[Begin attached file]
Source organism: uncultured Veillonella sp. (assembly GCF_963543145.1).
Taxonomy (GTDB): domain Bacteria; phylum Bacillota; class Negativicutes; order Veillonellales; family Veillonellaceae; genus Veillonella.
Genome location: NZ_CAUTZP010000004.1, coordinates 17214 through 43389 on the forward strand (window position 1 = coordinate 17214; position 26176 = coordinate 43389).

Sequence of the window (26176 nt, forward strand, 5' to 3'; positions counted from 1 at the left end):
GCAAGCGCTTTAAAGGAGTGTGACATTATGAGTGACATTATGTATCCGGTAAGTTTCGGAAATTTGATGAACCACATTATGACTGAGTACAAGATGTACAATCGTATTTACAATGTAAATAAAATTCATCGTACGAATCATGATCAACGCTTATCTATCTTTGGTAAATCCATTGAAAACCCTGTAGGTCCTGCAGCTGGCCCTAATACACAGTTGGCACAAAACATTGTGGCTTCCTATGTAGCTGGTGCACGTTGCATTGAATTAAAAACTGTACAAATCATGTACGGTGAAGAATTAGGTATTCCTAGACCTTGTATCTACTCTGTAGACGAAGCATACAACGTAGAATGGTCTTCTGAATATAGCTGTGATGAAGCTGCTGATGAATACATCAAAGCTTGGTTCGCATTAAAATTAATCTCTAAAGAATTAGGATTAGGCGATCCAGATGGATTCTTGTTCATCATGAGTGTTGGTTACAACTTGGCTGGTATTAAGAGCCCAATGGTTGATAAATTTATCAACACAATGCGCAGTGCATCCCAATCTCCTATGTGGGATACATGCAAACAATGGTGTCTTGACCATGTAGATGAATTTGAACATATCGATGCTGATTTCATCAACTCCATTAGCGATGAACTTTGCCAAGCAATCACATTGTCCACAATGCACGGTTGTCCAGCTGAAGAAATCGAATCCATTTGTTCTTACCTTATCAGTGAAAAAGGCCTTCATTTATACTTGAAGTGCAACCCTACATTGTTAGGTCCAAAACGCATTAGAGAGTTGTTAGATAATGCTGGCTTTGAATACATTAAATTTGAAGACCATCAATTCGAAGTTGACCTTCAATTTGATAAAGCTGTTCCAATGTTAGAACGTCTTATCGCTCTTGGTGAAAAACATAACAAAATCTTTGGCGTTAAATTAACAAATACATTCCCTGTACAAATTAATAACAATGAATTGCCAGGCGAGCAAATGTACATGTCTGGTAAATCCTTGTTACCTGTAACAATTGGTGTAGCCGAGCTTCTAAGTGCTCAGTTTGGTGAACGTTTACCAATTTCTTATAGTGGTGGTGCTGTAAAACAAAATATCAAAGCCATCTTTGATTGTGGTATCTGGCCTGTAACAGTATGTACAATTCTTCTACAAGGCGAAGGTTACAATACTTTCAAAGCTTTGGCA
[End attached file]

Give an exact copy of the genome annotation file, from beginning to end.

Source organism: uncultured Veillonella sp. (assembly GCF_963543145.1).
Taxonomy (GTDB): domain Bacteria; phylum Bacillota; class Negativicutes; order Veillonellales; family Veillonellaceae; genus Veillonella.
Genome location: NZ_CAUTZP010000004.1, coordinates 17214 through 43389 on the forward strand (window position 1 = coordinate 17214; position 26176 = coordinate 43389).

Sequence of the window (26176 nt, forward strand, 5' to 3'; positions counted from 1 at the left end):
GCAAGCGCTTTAAAGGAGTGTGACATTATGAGTGACATTATGTATCCGGTAAGTTTCGGAAATTTGATGAACCACATTATGACTGAGTACAAGATGTACAATCGTATTTACAATGTAAATAAAATTCATCGTACGAATCATGATCAACGCTTATCTATCTTTGGTAAATCCATTGAAAACCCTGTAGGTCCTGCAGCTGGCCCTAATACACAGTTGGCACAAAACATTGTGGCTTCCTATGTAGCTGGTGCACGTTGCATTGAATTAAAAACTGTACAAATCATGTACGGTGAAGAATTAGGTATTCCTAGACCTTGTATCTACTCTGTAGACGAAGCATACAACGTAGAATGGTCTTCTGAATATAGCTGTGATGAAGCTGCTGATGAATACATCAAAGCTTGGTTCGCATTAAAATTAATCTCTAAAGAATTAGGATTAGGCGATCCAGATGGATTCTTGTTCATCATGAGTGTTGGTTACAACTTGGCTGGTATTAAGAGCCCAATGGTTGATAAATTTATCAACACAATGCGCAGTGCATCCCAATCTCCTATGTGGGATACATGCAAACAATGGTGTCTTGACCATGTAGATGAATTTGAACATATCGATGCTGATTTCATCAACTCCATTAGCGATGAACTTTGCCAAGCAATCACATTGTCCACAATGCACGGTTGTCCAGCTGAAGAAATCGAATCCATTTGTTCTTACCTTATCAGTGAAAAAGGCCTTCATTTATACTTGAAGTGCAACCCTACATTGTTAGGTCCAAAACGCATTAGAGAGTTGTTAGATAATGCTGGCTTTGAATACATTAAATTTGAAGACCATCAATTCGAAGTTGACCTTCAATTTGATAAAGCTGTTCCAATGTTAGAACGTCTTATCGCTCTTGGTGAAAAACATAACAAAATCTTTGGCGTTAAATTAACAAATACATTCCCTGTACAAATTAATAACAATGAATTGCCAGGCGAGCAAATGTACATGTCTGGTAAATCCTTGTTACCTGTAACAATTGGTGTAGCCGAGCTTCTAAGTGCTCAGTTTGGTGAACGTTTACCAATTTCTTATAGTGGTGGTGCTGTAAAACAAAATATCAAAGCCATCTTTGATTGTGGTATCTGGCCTGTAACAGTATGTACAATTCTTCTACAAGGCGAAGGTTACAATACTTTCAAAGCTTTGGCA